Summary: Christian culture and worldly culture often clash. How do faithful disciples of Jesus Christ respond when cultures come into conflict?
Our text today reflects two cultures that are in great conflict, and even though they were people from different cultures, the conflict arose over the subject of religion. If you’ve been around church at all, you’ve probably heard the story of Shadrach, Meshach and Abednego and the fiery furnace. Because we only read portions this morning, let me give you the Reader’s Digest version of their story.
Daniel is one of those books of the Bible that is part history book and part prophecy. King Nebuchadnezzar conquered Jerusalem in 587 B.C., and took anybody who was anybody away into exile in Babylon, modern day Iraq. Among those were three Jewish princes named Hananiah, Mishael, and Azariah, along with their friend, Daniel. All these royal young people were trained up for the royal court in Babylon. They learned the Persian language and literature, they lived in the royal palace, they were fed royal food…well, sort of.
Nebuchadnezzar gave them Babylonian names: Shadrach, Meshach, and Abednego. These young men refused to eat from the royal table. There was a cultural conflict. They would only eat vegetables and drink water. To do otherwise, would be a violation of their conscience, and the faith they had placed in God. After three years’ time, Nebuchadnezzar examined his recruits and found that Daniel, Shadrach, Meshach, and Abednego were the most fit in his entire court. They literally got fat off of vegetables and water. He rewarded them by placing Daniel in charge of his royal court and Shadrach, Meshach and Abednego were appointed administrators in Babylon.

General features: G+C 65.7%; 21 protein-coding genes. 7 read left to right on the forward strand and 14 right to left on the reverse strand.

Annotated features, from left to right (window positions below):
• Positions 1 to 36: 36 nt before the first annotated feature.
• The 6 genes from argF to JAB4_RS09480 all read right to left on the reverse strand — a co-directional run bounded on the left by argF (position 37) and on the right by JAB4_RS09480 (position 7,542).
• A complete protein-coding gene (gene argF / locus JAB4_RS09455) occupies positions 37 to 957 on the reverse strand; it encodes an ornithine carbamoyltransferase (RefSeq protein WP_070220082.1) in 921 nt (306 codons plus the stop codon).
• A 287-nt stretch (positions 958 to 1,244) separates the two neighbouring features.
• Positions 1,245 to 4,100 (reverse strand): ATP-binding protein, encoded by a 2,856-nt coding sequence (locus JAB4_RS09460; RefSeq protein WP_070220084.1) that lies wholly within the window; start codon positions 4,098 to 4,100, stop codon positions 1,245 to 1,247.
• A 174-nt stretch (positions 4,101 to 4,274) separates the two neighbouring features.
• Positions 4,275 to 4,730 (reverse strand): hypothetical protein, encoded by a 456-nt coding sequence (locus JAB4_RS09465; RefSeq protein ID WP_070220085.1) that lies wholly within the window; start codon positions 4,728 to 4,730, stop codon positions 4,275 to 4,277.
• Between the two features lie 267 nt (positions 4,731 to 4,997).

Later, Nebuchadnezzar has a golden statue erected and he orders all his royal courts to come to the dedication. Everyone is told to bow down and worship this golden statue as soon as they hear the music or they will be thrown into a fiery furnace. A group of Chaldeans (yet another culture in the mix) take notice of the Jews and they see that as everyone else is bowing down to this statue that the Jews Shadrach, Meshach, and Abednego do not.
The Chaldeans tell the king that the Jewish princes are not bowing down to worship this golden statue, and the king becomes livid. He calls for them and reminds them of the situation they are in. He gives them a choice that their lives depend on. They can bow down and worship the statue when the trumpets sound, or they can be thrown into a fiery furnace. Shadrach, Meshach, and Abednego when faced with this terrible situation of denying God or denying themselves their very lives, decide that they have a higher authority than Nebuchadnezzar to answer to and refuse again to worship the golden statue.
They tell him, “O Nebuchadnezzar, we do not need to defend ourselves before you. If we are thrown into the blazing furnace, the God whom we serve is able to save us. He will rescue us from your power, Your Majesty. But even if he doesn’t, we want to make it clear to you, Your Majesty, that we will never serve your gods or worship the gold statue you have set up."